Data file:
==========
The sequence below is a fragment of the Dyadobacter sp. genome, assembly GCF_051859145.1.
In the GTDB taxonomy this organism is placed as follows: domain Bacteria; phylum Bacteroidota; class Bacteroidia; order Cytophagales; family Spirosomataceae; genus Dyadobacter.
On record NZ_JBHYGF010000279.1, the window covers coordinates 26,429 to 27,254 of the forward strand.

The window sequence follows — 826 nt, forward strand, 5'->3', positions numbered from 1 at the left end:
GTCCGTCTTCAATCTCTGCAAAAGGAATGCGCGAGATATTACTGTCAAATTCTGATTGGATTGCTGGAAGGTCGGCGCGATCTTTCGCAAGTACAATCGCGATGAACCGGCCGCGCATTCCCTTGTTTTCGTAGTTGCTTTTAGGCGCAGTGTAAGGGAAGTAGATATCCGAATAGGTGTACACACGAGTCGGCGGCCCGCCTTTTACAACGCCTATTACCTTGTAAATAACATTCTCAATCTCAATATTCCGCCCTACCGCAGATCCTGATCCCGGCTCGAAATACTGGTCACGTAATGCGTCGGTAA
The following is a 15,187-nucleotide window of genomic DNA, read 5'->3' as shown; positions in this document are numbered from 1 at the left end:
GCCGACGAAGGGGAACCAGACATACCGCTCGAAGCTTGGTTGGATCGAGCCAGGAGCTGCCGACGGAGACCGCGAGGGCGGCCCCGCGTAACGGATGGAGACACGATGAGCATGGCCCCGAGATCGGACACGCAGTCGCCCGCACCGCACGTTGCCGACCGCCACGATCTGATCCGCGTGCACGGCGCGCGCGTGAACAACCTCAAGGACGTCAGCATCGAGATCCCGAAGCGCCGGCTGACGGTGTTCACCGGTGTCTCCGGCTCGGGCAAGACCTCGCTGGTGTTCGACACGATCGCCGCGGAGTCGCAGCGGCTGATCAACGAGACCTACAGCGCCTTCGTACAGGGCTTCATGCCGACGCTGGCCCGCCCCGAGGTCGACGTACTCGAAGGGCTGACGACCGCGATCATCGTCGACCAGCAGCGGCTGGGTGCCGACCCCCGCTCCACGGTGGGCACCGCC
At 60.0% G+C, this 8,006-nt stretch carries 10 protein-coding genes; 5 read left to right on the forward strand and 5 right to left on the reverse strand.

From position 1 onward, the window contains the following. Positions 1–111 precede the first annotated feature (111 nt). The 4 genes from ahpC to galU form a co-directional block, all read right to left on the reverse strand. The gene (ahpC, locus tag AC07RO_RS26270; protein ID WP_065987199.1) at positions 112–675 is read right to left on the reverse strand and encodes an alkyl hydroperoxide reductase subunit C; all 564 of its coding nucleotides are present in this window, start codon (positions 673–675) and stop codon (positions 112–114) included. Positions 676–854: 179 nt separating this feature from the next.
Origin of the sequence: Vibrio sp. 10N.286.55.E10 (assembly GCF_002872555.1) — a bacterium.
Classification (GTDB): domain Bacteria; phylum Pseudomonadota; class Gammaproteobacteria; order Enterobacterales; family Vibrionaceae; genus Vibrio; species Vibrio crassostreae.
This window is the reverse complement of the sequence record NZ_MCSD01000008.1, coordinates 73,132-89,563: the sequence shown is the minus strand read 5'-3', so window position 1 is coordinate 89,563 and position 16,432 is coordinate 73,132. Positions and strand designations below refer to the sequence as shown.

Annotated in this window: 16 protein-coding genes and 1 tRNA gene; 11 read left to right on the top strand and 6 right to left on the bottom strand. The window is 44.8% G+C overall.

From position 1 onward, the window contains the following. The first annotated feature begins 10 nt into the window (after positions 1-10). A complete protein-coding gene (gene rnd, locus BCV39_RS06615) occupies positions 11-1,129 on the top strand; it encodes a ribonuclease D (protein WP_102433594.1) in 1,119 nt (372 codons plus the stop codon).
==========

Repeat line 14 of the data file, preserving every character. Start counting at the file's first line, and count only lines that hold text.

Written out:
From position 1 onward, the window contains the following. The first annotated feature begins 10 nt into the window (after positions 1-10). A complete protein-coding gene (gene rnd, locus BCV39_RS06615) occupies positions 11-1,129 on the top strand; it encodes a ribonuclease D (protein WP_102433594.1) in 1,119 nt (372 codons plus the stop codon).